Text-to-911 emergency service is now available in Panola County, the East Texas Council of Governments announced Monday.
The new text-to-911 service is now available in Anderson, Camp, Cherokee, Gregg, Marion, Panola, Rains, Upshur, Van Zandt and Wood Counites, the counties under ETCOG’s 911 district. ETCOG said Monday that all of the 14 counties in its service area should have text-to-911 service because of state regulations, but not all of those counties fall within ETCOG’s 911 district.
Text-to-911 is a service that allows a person to send a text message directly to 911 for emergency assistance in the event they are unable to make a voice call.
Text-to-911 service is available on the four major wireless carriers: AT&T, Sprint, T-Mobile and Verizon Wireless. Those who try to text 911 in an area where texting service is not available will get a “bounce back” message saying they should make a voice call.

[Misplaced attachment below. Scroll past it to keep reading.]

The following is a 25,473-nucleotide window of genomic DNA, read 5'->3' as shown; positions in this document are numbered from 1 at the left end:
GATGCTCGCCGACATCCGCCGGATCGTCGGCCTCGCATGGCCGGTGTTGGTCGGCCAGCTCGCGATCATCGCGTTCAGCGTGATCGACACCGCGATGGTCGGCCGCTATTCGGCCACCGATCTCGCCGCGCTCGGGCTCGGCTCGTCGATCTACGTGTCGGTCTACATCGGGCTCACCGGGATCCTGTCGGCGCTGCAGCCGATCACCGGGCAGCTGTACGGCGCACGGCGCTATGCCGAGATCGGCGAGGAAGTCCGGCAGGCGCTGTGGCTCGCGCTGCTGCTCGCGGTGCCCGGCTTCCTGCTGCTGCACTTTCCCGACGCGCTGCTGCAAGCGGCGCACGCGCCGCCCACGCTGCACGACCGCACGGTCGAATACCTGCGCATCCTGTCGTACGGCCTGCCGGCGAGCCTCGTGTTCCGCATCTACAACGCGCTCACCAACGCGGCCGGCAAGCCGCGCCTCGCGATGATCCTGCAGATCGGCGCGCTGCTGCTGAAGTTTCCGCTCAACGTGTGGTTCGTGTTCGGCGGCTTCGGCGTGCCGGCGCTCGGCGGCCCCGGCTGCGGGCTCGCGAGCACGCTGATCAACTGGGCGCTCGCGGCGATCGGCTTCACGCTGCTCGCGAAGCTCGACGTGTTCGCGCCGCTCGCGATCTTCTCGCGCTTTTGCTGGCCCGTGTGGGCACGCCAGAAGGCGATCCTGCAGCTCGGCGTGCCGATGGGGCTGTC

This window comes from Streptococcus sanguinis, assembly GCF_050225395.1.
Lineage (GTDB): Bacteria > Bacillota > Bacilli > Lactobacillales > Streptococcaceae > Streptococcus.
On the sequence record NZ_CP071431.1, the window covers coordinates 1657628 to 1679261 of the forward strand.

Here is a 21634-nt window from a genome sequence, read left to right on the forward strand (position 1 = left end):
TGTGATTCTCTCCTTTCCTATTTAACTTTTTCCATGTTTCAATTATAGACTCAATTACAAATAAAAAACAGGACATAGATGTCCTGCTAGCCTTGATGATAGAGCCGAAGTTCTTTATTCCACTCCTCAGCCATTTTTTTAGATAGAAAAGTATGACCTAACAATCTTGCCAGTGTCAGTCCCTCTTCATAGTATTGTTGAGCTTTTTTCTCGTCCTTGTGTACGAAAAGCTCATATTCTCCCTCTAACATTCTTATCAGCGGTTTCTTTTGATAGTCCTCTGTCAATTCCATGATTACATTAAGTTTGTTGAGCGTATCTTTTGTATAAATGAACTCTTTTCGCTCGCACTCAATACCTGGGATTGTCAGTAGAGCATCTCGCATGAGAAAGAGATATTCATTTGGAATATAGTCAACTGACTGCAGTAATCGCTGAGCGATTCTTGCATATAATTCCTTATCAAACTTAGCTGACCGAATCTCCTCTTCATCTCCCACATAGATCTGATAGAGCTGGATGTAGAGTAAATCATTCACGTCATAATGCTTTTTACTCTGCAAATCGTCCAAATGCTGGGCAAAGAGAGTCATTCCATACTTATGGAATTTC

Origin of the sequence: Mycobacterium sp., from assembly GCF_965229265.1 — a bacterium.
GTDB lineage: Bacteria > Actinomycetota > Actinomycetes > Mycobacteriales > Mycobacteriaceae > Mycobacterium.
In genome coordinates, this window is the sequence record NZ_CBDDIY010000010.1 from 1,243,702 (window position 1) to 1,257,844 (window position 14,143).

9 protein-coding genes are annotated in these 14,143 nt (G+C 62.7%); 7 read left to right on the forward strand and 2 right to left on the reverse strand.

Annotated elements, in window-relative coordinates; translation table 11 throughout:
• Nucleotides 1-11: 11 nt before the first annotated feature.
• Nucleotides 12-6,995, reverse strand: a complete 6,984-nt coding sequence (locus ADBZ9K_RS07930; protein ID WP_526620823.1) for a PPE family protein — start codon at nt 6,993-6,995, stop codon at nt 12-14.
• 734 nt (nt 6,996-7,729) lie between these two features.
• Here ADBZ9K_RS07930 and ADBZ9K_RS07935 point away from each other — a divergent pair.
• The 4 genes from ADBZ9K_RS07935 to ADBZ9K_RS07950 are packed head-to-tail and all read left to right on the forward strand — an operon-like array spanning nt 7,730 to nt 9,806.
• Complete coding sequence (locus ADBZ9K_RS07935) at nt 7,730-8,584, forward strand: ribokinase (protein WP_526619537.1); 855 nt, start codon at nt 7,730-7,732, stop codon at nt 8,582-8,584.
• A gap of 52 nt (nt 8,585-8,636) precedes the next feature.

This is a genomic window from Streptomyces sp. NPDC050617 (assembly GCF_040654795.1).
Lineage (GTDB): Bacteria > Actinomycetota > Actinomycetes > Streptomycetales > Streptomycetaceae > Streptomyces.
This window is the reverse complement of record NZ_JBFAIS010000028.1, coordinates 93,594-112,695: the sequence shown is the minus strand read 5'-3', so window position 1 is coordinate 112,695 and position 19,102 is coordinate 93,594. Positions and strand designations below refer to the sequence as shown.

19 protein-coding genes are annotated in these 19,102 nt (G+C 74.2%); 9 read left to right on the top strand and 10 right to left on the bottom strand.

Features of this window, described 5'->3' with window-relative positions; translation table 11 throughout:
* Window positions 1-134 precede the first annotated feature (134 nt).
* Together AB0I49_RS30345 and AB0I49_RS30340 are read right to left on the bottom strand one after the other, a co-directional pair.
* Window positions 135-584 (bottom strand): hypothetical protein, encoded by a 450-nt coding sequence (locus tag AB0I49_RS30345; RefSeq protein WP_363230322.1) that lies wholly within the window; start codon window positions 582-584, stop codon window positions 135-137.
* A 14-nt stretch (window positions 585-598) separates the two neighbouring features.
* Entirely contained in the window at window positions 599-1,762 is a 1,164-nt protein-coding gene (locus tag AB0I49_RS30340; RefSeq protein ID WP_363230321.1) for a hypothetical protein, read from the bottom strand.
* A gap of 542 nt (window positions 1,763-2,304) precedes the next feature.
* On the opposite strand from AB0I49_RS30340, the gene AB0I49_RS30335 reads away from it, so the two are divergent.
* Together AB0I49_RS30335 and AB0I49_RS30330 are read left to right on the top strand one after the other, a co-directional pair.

“To ensure the new service functions properly in our 911 district, our process was to drive the ETCOG region and test Text-to-911 with the four major wireless carriers: AT&T, Sprint, T-Mobile and Verizon,” ETCOG’s Director of Public Safety Stephanie Heffner said. “Once that process was completed, we conducted training with our 911 call centers. We are now making efforts to inform the public that Text-to-911 is available for use.”
To use Text-to-911, send a text as you would normally, with 911 in the recipient field. Once sent, the 911 system will ask the texter for the address of the emergency.
ETCOG said Monday it is important to remember that text-to-911 services should only be used in an emergency situation when someone is unable to speak — such as if a person is deaf, hard-of-hearing, speech-impaired or if speaking out loud puts the person in danger. Text-to-911 service can also be used in cases including domestic abuse, active shooter scenarios and child abductions.
When using the Text-to-911 service, you’ll need to know your exact location. ETCOG says to use simple language and no abbreviations or slang.
If possible, ETCOG says those in emergency situations should call 911 instead of text because it takes longer to get all of the information when communicating through text message.